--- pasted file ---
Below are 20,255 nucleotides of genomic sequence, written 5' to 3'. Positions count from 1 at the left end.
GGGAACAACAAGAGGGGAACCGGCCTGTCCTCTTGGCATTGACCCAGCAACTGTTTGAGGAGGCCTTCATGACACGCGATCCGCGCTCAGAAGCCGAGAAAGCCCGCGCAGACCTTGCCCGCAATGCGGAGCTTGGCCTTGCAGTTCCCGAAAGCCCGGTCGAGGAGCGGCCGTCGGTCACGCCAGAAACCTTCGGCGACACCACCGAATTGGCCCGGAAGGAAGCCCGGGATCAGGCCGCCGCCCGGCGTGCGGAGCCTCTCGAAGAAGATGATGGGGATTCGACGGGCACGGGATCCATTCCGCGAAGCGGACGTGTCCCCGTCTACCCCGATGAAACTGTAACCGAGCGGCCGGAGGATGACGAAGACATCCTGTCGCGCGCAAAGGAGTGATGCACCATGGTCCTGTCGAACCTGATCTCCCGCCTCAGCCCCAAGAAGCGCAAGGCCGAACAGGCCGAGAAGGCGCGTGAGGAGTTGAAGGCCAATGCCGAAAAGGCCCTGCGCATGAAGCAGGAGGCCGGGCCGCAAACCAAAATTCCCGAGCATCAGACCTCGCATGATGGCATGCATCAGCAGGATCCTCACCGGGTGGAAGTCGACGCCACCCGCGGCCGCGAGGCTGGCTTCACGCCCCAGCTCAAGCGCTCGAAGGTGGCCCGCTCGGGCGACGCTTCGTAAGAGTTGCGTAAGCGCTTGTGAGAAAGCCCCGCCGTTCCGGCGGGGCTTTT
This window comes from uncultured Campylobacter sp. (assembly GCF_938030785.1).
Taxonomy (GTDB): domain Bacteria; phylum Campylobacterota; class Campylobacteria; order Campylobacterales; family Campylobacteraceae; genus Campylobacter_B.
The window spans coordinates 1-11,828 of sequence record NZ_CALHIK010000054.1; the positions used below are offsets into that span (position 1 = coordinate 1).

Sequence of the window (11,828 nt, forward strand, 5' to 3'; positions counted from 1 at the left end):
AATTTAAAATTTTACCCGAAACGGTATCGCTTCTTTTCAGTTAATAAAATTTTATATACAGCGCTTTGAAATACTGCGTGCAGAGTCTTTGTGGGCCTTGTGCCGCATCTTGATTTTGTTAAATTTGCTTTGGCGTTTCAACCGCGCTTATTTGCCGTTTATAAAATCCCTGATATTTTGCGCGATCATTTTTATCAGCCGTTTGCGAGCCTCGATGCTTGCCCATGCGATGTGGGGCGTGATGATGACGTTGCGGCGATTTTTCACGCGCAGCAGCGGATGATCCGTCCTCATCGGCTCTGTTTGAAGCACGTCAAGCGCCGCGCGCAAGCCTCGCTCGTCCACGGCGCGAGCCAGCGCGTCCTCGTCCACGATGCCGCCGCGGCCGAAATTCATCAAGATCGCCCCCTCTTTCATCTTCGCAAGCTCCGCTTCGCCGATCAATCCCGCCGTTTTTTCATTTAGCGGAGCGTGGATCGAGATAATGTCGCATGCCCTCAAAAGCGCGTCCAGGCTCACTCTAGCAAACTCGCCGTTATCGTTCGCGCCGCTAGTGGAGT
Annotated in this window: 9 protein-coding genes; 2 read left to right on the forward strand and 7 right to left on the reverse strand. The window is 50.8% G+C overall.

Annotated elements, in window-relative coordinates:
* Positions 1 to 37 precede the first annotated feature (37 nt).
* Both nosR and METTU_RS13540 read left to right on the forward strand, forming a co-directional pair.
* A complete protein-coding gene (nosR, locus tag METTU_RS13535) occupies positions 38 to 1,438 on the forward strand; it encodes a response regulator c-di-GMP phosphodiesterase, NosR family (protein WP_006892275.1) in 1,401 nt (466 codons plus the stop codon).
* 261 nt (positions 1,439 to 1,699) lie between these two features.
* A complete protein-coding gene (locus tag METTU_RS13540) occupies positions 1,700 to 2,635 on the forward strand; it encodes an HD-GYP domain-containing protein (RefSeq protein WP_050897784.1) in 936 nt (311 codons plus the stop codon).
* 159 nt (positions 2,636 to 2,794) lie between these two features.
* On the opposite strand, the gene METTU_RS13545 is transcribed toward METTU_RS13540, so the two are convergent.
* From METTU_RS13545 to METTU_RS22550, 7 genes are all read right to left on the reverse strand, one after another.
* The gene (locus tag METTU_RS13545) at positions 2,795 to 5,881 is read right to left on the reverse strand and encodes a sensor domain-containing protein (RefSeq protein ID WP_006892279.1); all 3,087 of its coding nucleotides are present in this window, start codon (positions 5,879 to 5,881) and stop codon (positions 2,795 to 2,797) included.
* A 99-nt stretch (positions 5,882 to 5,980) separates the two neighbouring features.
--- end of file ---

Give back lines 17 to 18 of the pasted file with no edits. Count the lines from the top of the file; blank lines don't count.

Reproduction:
* From METTU_RS13545 to METTU_RS22550, 7 genes are all read right to left on the reverse strand, one after another.
* The gene (locus tag METTU_RS13545) at positions 2,795 to 5,881 is read right to left on the reverse strand and encodes a sensor domain-containing protein (RefSeq protein ID WP_006892279.1); all 3,087 of its coding nucleotides are present in this window, start codon (positions 5,879 to 5,881) and stop codon (positions 2,795 to 2,797) included.